Tortoises do not have the most easily identifiable differences between males and females, but if you plan on owning your pet tortoise for any real length of time, then you need to know what gender your pet is. Knowing your tortoise's gender will help you determine what kind of care your pet needs and what to expect during mating or breeding seasons.
Your tortoise's tail is actually one of the most telling signs of the animal's gender. In most species of tortoise, females will have significantly smaller tails than male tortoises do. If your tortoise has a long tail, he is most likely a boy. If your tortoise has a short, or even nubby-looking tail, then she's probably a girl.
Mature male tortoises often have a concave-shaped stomach when you turn them over onto their shells. This means that their stomach is curved more like a bowl than a flat plate. Females have flatter stomachs. It can be difficult to tell the stomach shape of a juvenile tortoise, so you may need to wait until your tortoise matures before you can use the shape of the stomach to tell gender. In captivity, tortoises typically reach maturity when they are between 4 and 8 years old.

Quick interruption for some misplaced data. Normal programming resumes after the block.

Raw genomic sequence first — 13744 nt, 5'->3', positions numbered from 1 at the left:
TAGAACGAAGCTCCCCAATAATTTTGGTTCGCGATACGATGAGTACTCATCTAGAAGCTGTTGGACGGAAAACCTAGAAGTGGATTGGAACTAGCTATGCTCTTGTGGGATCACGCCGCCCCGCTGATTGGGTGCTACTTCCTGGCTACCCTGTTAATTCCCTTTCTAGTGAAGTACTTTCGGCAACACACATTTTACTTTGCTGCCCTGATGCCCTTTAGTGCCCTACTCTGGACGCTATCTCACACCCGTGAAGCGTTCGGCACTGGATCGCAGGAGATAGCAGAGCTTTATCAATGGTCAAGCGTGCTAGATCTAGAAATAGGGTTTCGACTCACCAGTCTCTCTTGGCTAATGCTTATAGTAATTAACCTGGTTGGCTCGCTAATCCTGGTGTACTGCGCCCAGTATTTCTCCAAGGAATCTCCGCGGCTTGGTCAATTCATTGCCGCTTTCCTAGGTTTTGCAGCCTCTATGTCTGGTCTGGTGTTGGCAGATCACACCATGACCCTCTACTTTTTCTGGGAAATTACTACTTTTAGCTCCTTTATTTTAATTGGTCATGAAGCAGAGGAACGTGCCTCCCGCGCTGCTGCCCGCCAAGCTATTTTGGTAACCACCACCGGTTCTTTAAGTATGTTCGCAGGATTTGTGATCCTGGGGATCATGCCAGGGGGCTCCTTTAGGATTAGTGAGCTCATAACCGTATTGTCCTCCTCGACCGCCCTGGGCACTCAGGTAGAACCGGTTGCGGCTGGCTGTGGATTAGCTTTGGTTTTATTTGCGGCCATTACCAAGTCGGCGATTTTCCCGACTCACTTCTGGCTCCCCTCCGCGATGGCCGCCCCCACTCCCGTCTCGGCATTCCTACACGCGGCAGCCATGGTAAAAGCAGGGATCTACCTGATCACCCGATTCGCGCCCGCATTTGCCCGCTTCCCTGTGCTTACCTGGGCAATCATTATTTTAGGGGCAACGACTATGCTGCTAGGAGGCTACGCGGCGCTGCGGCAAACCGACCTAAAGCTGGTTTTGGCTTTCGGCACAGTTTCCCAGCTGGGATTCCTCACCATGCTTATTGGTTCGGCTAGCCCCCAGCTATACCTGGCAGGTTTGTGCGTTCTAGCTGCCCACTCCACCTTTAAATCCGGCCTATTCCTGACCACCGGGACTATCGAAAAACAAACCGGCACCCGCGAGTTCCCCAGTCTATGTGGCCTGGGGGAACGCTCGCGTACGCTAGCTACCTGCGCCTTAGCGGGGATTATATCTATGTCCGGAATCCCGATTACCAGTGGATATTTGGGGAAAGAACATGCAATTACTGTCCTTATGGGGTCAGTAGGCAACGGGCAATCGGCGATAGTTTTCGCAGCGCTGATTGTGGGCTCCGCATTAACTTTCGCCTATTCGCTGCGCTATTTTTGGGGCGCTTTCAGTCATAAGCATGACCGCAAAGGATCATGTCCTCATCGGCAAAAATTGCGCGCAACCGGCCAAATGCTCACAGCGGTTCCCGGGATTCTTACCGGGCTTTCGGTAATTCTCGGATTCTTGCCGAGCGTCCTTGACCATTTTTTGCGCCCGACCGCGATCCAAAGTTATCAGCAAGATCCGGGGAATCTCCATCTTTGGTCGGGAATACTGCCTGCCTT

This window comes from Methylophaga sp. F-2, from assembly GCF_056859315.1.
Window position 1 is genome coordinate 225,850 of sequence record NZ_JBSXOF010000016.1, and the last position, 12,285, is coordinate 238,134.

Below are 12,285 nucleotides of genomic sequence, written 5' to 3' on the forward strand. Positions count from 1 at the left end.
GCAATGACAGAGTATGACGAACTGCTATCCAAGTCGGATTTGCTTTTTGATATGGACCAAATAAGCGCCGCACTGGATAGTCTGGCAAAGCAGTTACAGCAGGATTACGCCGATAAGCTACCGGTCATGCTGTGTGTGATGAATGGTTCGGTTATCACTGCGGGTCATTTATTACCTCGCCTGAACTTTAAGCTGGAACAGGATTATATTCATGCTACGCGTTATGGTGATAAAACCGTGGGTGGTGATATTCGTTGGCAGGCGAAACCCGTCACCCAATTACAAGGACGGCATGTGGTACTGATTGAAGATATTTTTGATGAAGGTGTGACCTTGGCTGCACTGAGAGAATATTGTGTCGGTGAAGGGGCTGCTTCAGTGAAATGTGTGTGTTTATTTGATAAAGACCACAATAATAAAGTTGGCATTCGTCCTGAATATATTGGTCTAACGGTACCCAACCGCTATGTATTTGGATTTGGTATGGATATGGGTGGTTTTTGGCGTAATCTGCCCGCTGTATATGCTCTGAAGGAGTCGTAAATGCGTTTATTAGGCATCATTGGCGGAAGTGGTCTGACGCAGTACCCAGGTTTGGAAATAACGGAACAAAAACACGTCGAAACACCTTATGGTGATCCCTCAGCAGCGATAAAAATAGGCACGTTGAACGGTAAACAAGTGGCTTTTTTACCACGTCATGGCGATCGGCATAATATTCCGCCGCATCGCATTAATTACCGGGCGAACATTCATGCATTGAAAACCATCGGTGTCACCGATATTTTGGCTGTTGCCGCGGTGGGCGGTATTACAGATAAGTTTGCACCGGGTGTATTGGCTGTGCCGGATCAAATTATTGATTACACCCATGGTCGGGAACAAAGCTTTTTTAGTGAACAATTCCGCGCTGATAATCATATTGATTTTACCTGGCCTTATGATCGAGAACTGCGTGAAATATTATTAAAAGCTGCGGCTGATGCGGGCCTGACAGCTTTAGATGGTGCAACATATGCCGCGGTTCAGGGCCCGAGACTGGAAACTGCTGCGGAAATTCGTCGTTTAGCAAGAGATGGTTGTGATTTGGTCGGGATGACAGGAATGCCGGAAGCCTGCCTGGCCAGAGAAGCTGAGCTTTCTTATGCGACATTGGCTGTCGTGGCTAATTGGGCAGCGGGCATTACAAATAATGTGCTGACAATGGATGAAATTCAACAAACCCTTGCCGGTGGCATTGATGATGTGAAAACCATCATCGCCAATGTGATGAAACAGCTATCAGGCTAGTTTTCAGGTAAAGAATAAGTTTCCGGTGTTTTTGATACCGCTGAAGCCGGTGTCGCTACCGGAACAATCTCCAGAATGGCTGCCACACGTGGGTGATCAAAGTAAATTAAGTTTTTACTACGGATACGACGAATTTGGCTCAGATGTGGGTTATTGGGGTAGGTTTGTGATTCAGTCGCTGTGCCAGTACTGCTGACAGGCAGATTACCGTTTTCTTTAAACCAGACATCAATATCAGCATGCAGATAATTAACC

The shape of the notch in the shell, located on the underside of the tortoise below the tail, can also be an indicator of whether the animal is male or female. The distinct shapes can vary by species, but generally speaking males have a V-shaped notch while females have more of a U shape. The shape of the notch in the shell is not a definite factor for determining tortoise gender, but it can help when combined with other aspects of the tortoise's body. For example, a long-tailed tortoise with a concave stomach and a V-shaped notch is going to be a male.
If you have thoroughly examined your tortoise and you just cannot figure out its gender, then it's time to take the animal to an expert. Your veterinarian will be able to tell you whether your tortoise is male or female. Be sure to ask your veterinarian to check your pet's gender the next time you take your tortoise in for care.
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Jen Davis has been writing since 2004. She has served as a newspaper reporter and her freelance articles have appeared in magazines such as "Horses Incorporated," "The Paisley Pony" and "Alabama Living." Davis earned her Bachelor of Arts in communication with a concentration in journalism from Berry College in Rome, Ga.